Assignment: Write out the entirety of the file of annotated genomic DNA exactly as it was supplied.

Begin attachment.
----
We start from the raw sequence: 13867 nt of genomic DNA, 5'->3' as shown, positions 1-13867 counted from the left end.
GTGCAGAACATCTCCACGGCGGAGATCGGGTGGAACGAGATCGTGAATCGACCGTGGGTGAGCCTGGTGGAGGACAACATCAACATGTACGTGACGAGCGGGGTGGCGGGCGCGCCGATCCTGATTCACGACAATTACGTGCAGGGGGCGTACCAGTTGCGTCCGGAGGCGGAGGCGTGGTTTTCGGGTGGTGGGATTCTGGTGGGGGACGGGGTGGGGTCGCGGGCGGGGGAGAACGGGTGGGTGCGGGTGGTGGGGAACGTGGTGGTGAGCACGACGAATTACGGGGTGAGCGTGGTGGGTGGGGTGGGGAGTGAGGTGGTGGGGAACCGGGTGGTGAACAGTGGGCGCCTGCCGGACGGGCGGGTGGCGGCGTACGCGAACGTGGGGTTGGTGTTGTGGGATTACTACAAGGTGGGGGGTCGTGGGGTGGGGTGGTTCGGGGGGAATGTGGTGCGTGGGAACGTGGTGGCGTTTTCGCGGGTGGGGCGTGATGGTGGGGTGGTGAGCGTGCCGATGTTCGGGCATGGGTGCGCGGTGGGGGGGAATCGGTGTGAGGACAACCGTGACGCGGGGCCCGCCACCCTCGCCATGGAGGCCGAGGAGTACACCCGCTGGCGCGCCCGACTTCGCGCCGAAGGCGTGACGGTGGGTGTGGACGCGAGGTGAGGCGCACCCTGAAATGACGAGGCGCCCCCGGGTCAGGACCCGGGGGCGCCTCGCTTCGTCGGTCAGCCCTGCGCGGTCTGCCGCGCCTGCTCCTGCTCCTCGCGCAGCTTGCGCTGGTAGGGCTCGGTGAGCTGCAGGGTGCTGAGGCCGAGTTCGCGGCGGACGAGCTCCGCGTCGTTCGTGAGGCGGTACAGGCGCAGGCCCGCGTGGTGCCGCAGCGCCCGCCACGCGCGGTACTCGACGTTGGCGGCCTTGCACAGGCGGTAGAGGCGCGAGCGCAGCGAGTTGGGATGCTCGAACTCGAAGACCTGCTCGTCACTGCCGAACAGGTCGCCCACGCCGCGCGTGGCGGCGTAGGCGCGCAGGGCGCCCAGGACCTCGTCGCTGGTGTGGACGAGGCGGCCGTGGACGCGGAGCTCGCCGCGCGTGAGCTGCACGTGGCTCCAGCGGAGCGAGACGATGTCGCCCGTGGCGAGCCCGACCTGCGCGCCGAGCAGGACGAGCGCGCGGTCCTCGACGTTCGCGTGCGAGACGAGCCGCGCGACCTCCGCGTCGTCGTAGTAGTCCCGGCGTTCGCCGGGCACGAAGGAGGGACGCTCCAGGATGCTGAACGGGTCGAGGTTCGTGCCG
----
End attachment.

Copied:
We start from the raw sequence: 13867 nt of genomic DNA, 5'->3' as shown, positions 1-13867 counted from the left end.
GTGCAGAACATCTCCACGGCGGAGATCGGGTGGAACGAGATCGTGAATCGACCGTGGGTGAGCCTGGTGGAGGACAACATCAACATGTACGTGACGAGCGGGGTGGCGGGCGCGCCGATCCTGATTCACGACAATTACGTGCAGGGGGCGTACCAGTTGCGTCCGGAGGCGGAGGCGTGGTTTTCGGGTGGTGGGATTCTGGTGGGGGACGGGGTGGGGTCGCGGGCGGGGGAGAACGGGTGGGTGCGGGTGGTGGGGAACGTGGTGGTGAGCACGACGAATTACGGGGTGAGCGTGGTGGGTGGGGTGGGGAGTGAGGTGGTGGGGAACCGGGTGGTGAACAGTGGGCGCCTGCCGGACGGGCGGGTGGCGGCGTACGCGAACGTGGGGTTGGTGTTGTGGGATTACTACAAGGTGGGGGGTCGTGGGGTGGGGTGGTTCGGGGGGAATGTGGTGCGTGGGAACGTGGTGGCGTTTTCGCGGGTGGGGCGTGATGGTGGGGTGGTGAGCGTGCCGATGTTCGGGCATGGGTGCGCGGTGGGGGGGAATCGGTGTGAGGACAACCGTGACGCGGGGCCCGCCACCCTCGCCATGGAGGCCGAGGAGTACACCCGCTGGCGCGCCCGACTTCGCGCCGAAGGCGTGACGGTGGGTGTGGACGCGAGGTGAGGCGCACCCTGAAATGACGAGGCGCCCCCGGGTCAGGACCCGGGGGCGCCTCGCTTCGTCGGTCAGCCCTGCGCGGTCTGCCGCGCCTGCTCCTGCTCCTCGCGCAGCTTGCGCTGGTAGGGCTCGGTGAGCTGCAGGGTGCTGAGGCCGAGTTCGCGGCGGACGAGCTCCGCGTCGTTCGTGAGGCGGTACAGGCGCAGGCCCGCGTGGTGCCGCAGCGCCCGCCACGCGCGGTACTCGACGTTGGCGGCCTTGCACAGGCGGTAGAGGCGCGAGCGCAGCGAGTTGGGATGCTCGAACTCGAAGACCTGCTCGTCACTGCCGAACAGGTCGCCCACGCCGCGCGTGGCGGCGTAGGCGCGCAGGGCGCCCAGGACCTCGTCGCTGGTGTGGACGAGGCGGCCGTGGACGCGGAGCTCGCCGCGCGTGAGCTGCACGTGGCTCCAGCGGAGCGAGACGATGTCGCCCGTGGCGAGCCCGACCTGCGCGCCGAGCAGGACGAGCGCGCGGTCCTCGACGTTCGCGTGCGAGACGAGCCGCGCGACCTCCGCGTCGTCGTAGTAGTCCCGGCGTTCGCCGGGCACGAAGGAGGGACGCTCCAGGATGCTGAACGGGTCGAGGTTCGTGCCG